Life insurance (or life assurance) is a contract between an individual (policy owner) and the insurer, where the insurer agrees to pay the beneficiary a sum of money (generally referred to as Sum Assured) upon the death of the individual. In return for this obligation on part of the insurer, the policy owner agrees to pay a stipulated amount as premiums over regular intervals or as a lump-sum amount.
Most contracts have specific exclusions that are included as terms of the contract so as to limit the liability of the insurer.
Simply put, when an individual buys a life insurance policy:
• he is referred to as policy owner / policyholder
• he agrees to pay a certain amount of money (premiums) to the insurer for a certain period of time
• the insurer agrees to pay a certain lump-sum amount to a person nominated by the policy owner upon the death of the policy owner
• in some forms of life insurance products, the insurer also agrees to pay a lump-sum amount on the completion of the term of the policy upon the non-occurrence of the insured event i.e. on the survival of the policy owner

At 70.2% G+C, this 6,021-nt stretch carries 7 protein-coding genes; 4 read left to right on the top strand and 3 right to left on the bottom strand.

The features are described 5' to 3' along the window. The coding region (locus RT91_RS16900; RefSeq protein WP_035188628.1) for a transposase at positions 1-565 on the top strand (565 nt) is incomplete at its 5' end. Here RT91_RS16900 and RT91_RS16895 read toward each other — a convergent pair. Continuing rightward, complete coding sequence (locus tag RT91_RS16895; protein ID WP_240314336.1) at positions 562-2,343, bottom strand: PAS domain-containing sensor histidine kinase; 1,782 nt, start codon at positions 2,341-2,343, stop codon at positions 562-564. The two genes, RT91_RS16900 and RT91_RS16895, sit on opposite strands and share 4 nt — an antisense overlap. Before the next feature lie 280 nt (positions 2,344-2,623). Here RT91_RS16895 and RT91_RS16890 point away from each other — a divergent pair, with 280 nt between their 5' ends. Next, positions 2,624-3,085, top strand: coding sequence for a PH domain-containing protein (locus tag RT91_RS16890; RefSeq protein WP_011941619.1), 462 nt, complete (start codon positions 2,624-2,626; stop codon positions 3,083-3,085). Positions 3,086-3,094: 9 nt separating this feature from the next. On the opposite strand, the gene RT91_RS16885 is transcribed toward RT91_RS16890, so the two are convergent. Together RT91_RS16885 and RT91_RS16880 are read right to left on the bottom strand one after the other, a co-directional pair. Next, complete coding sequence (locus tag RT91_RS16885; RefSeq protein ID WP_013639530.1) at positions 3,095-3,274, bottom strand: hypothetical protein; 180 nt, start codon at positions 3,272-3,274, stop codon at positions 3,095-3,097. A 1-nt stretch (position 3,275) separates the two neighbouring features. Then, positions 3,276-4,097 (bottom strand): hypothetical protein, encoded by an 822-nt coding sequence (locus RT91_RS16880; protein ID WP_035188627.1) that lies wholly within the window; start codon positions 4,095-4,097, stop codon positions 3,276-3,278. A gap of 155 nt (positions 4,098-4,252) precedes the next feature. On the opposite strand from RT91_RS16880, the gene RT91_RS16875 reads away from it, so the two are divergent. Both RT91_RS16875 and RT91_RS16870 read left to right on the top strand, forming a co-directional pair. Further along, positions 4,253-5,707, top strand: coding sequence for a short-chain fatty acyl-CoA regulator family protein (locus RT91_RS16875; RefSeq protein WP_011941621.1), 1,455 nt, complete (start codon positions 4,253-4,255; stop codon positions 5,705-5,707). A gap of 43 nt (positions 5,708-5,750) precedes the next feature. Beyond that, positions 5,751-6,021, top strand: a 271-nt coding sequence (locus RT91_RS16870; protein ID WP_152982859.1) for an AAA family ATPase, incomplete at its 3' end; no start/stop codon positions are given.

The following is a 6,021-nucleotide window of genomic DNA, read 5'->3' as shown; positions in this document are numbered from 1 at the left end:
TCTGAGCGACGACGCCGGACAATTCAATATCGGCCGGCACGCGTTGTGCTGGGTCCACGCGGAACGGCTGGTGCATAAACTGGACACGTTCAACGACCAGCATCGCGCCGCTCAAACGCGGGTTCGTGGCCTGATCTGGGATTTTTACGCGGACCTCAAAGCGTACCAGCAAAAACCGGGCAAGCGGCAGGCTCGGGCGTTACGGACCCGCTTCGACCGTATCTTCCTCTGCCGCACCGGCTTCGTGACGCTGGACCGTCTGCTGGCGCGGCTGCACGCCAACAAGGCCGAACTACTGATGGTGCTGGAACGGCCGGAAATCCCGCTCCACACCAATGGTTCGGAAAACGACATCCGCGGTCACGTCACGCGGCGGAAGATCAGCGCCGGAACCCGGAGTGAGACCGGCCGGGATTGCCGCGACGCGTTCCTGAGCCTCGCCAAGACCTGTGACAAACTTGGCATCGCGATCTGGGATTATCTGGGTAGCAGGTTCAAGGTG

Life Insurance contracts, therefore, can broadly be classified as being:
1. Protection oriented policies: One of the most basic forms of life insurance, these products are primarily designed to cover the life of the insured and provide for a lump-sum benefit on the occurrence of death but do not pay any survival benefits i.e. no payments are made if the policyholder survives the term of the insurance contract.
2. Investment / Savings oriented policies: These products, while providing for life insurance, primarily facilitate the growth of capital on premiums paid by the policy owner. These product, therefore have an associated survival benefit i.e. if the policyholder survives the term of the policy, then a payment is made to the policy owner at the end of the policy term. This payment is usually equal to or more than the sum total of premiums paid by the policy owner to the insurer but may not always be so.